Zimbabwe’s coffee business is finally back to the top where it belongs after years of failing. International companies are making a u-turn willing to pay a premium for the country’s coffee beans.
Foreign companies like Nestle’s Nespresso are now willing to pay 30 to 40 percent more above international prices.
Speaking on the quality of the African country coffee, Daniel Weston, Nestle Nespresso head of legal and corporate communications said, “The reason for us buying from Zimbabwe is the incredible coffee profiles, something that we strongly want to offer to our consumers. And being here in Zimbabwe is very significant for us to work with small scale farmers as well as with the estates.”
When more than 100 white commercial coffee farmers took off during the post-colonial reformation in Zimbabwe so did foreign coffee buyers.
The report has it that the coffee industry fell to less than three percent production and prices plumped resulting in many farmers giving up on the cash crop.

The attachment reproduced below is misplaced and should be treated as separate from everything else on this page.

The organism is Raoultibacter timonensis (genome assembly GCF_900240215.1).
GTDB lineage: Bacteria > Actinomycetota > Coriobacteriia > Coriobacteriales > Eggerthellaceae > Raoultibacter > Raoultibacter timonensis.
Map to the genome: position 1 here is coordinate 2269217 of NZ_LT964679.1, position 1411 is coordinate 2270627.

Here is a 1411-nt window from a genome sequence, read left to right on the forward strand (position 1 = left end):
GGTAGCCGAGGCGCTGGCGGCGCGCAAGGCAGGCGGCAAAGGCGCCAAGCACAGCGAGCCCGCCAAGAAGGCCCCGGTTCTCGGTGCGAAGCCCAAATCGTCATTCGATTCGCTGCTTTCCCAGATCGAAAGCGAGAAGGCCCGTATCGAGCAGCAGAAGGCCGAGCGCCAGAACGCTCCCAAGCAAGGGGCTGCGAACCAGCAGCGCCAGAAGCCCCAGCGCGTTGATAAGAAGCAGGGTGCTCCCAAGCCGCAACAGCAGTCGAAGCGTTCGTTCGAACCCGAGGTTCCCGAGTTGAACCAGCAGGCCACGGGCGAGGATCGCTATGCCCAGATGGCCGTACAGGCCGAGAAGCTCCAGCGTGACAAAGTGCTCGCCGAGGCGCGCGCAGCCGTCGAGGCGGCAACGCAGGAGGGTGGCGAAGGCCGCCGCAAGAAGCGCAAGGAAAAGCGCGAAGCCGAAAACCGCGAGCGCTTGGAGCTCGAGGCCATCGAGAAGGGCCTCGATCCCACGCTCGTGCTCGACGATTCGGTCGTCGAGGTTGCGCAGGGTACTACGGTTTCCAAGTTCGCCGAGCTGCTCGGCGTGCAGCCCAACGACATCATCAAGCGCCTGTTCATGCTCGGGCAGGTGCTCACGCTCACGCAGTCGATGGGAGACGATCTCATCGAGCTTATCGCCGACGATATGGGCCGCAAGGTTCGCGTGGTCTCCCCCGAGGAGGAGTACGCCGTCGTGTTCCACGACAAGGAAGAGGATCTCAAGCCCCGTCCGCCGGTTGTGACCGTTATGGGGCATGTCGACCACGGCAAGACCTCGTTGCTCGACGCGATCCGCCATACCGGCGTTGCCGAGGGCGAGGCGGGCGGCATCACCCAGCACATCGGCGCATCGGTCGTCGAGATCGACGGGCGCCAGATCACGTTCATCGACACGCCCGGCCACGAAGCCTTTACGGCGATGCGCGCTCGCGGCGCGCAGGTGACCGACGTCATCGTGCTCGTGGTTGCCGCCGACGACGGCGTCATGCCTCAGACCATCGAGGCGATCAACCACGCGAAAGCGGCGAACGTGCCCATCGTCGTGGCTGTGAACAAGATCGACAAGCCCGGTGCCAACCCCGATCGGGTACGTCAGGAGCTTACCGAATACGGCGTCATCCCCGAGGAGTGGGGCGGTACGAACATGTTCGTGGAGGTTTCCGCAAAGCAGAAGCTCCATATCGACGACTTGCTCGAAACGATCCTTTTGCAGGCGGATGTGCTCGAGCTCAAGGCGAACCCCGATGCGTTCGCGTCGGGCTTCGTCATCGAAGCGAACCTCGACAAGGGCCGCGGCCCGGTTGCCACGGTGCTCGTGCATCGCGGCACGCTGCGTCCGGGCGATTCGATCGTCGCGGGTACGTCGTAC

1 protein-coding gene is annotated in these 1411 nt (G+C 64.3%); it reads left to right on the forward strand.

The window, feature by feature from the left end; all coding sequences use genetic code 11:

David Muganyura, who is among the 400 small-holder farmers that are returning to grow coffee, encouraged the recent interest in the production of coffee on the global markets and increased interest among coffee connoisseurs.
“Many are already interested including the sale proceeds that we received. Lots are joining, and we expect in 3 years down the line, 4000 farmers will emerge or registered in Honde Valley,” said David Muganyura, a coffee farmer.
Zimbabwe was not included among the world’s top coffee producers however it was known for doing great business in the 1990s with results peaked at around 15,000 tonnes providing a livelihood for more than 20,000 small scale farmers. The prized taste of its Arabica coffee as zesty with fruity tones has created its demand once more.